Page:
The Many C's of Istanbul
by, 06-27-2014 at 08:26 AM (669 Views)
Culture, Cuisine, Character, Cacophony, Charisma, Confusion, Congestion...
We spent six days in Istanbul--barely enough time to scratch the surface. There is so much here. Hence, Confusion--where to stay, where to go, what to eat, etc. Congestion is normal in any major city; it's quite prevalent at the bazaars, sites and on transportation.
Traveling w/sister and niece, we dubbed this a chick trip. The chicks arrived hours after I had gotten settled. I waited at an open cafe until their van arrived. Once they got in they were ready to go. It was evening and with long flights from SFO and ATL, we opted for a local restaurant for meze (appetizer plate and split a kebab). We had lots to figure out the next day.
I had plans to take them to the Grand Bazaar and, yes, it is grand and very Congested and BUSY! I knew a merchant there (Jimmy @ silvercorner--a friend of airline crews) and we spent much of the morning shopping and visiting. He treated us to lunch, so he got us some stools to sit and enjoy the Cacophony of the bazaar. After visiting some of his merchant pals, we wandered some more, soaking up the Charm and Character of Istanbul. We moved back to our hotel, slightly spent ($$ spent, too!) to enjoy some dinner and a good night's rest.
We had a chance to hire a guide thru a recommendation from O--thank you so much! Starting w/a taxi, Suleyman took us to the spice bazaar (aka Egyptian B) and more $ went to the Turkish economy. He put us all on a ferry and guided us thru the sites w/his historical knowledge and we explored foods and products in the local markets on the Asian side. We rode another ferry, a small bus (that leaves when it fills ) and a tram to return to see a mosque and ended back at the hotel (in the same area where Suleyman lived with his wife and family. Somewhere in between we had lunch in Asia, a walk thru the main shopping street in the city (where protests have been brewing for weeks). We even managed to take funicular type tram thru a very short tunnel. Fascinating!
Tremendous amount of walking in Istanbul--maybe I should add callous to my list...Calves for sure since mine ached after the second day. To the rescue--Hammam!!
The Turkish bath houses are quite interesting. We chose one of the largest frequented by many tourists (we did see locals, as well). Cemberlitas (ch and sh sounds--Turkish is a beast to pronounce until you get some language guidance). Quite an experience to get a locker, change into bikini bottom (or swimsuit if preferred). Next step in to lay on a giant heated marble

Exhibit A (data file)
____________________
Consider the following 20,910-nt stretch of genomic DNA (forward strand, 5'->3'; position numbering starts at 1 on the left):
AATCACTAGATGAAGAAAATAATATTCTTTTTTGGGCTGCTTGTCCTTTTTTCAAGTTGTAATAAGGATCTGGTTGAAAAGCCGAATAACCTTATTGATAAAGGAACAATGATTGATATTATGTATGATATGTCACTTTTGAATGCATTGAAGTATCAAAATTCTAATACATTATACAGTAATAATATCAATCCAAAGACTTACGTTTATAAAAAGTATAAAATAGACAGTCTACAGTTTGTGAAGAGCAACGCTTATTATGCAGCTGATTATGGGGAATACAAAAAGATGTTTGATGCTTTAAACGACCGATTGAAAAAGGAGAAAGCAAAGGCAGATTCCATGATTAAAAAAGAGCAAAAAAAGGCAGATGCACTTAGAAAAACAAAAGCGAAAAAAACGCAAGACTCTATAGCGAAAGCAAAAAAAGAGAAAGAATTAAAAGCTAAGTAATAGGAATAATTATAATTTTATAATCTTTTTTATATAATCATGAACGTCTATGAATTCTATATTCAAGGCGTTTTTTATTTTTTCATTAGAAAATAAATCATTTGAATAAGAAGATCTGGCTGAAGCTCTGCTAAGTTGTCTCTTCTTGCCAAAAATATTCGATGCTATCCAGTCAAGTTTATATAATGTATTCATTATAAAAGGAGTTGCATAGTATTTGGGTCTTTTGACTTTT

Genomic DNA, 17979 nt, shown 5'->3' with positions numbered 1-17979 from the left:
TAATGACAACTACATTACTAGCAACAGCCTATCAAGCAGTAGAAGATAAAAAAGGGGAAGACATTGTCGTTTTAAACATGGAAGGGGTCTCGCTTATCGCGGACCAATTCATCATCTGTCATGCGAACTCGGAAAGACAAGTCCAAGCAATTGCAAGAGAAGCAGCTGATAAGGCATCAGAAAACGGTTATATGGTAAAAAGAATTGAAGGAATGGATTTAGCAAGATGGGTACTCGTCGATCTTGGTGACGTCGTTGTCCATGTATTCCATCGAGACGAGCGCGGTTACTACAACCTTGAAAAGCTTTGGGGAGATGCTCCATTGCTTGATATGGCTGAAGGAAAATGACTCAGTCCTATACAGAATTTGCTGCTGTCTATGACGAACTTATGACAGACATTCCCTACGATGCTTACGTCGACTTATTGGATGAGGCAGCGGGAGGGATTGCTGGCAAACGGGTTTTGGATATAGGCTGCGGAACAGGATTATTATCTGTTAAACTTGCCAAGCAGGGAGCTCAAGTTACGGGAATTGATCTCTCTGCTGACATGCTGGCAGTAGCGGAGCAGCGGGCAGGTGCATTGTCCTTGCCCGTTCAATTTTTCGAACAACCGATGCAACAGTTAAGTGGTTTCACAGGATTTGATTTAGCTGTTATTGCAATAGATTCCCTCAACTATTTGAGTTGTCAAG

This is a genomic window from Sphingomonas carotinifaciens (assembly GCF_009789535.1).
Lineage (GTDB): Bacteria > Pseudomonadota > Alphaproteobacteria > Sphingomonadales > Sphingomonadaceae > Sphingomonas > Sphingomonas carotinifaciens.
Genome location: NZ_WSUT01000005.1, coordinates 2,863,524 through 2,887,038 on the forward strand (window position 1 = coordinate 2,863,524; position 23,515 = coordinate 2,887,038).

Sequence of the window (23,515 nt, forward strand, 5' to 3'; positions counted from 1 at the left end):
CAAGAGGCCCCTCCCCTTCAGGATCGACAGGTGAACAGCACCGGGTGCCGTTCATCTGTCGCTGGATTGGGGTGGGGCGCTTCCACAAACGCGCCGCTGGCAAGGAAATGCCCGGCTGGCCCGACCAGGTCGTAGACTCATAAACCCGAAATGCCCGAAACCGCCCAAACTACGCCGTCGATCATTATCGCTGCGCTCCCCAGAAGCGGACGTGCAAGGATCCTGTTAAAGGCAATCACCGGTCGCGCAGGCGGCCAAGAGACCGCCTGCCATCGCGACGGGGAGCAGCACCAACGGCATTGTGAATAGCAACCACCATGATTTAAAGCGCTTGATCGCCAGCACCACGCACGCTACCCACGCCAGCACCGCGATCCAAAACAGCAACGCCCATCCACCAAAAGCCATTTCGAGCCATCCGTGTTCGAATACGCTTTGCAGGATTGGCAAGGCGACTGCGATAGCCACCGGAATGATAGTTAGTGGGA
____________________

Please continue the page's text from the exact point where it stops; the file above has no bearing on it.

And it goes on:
slab w/30 or so other women, each w/our pestemal (small wrap) to sweat. When the attendant is ready for you, you move over to the edge of the slab and lay near it. She scrubs your skin to exfoliate and more--"turn, sit, down, over, sit <splash>) rinse and repeat w/massive piles of soap bubbles--same directions. Mine took my hand (very slippery!!) and guided me to the towel room. I wrapped up and waited for my optional oil massage. She was good but pretty hard on my "handbag" shoulder. All done and ready to do more stuff! It was quite an experience.
Return trips to both bazaars (why did I NOT buy shelled pistachios??).
We wound up our trip w/touring the Aya Sophia and Blue Mosque (caution--there are alternate closings for the major sights). Make sure you know when what is open! Both sites are quite amazing and if you have it guide they are best explained but w/a proper guidebook like Rick Steves' paying a guide is not necessary. Tickets (or passes) should be purchased in advance for some sites and can be delivered to your hotels.
We splurged our last night and walked down the lower area of Sultanahmet (home of our 3 hotels--long story). Niece found a prix fixe dinner (a bit steep at $75/pp) that included 20 different small mezes--yes, 20!! then 2 appetizers of octopus and squid (outstanding!) then a fish entree--all accompanied with wine, beer, raki http://www.raki.com/raki.asp and a homemade cherry liqueur) Followed by dessert--Turk LOVE their sweets!
Some of our meals were not so stellar but one w/worst food had a dervish performer--quite a hypnotic dance! The views from hotel and restaurant terraces were awesome--Blue Mosque, Sea of Marmara w/massive ships and ferries galore. Our favorite street food was kofte and least fave was a wet hamburger. Lamb is everywhere, beef is prevalent, but luckily for vegetarians, there is so much food at every level for them in Istanbul, too. In fact, there is something for everyone in this City
I'm already trying to figure out when I can return.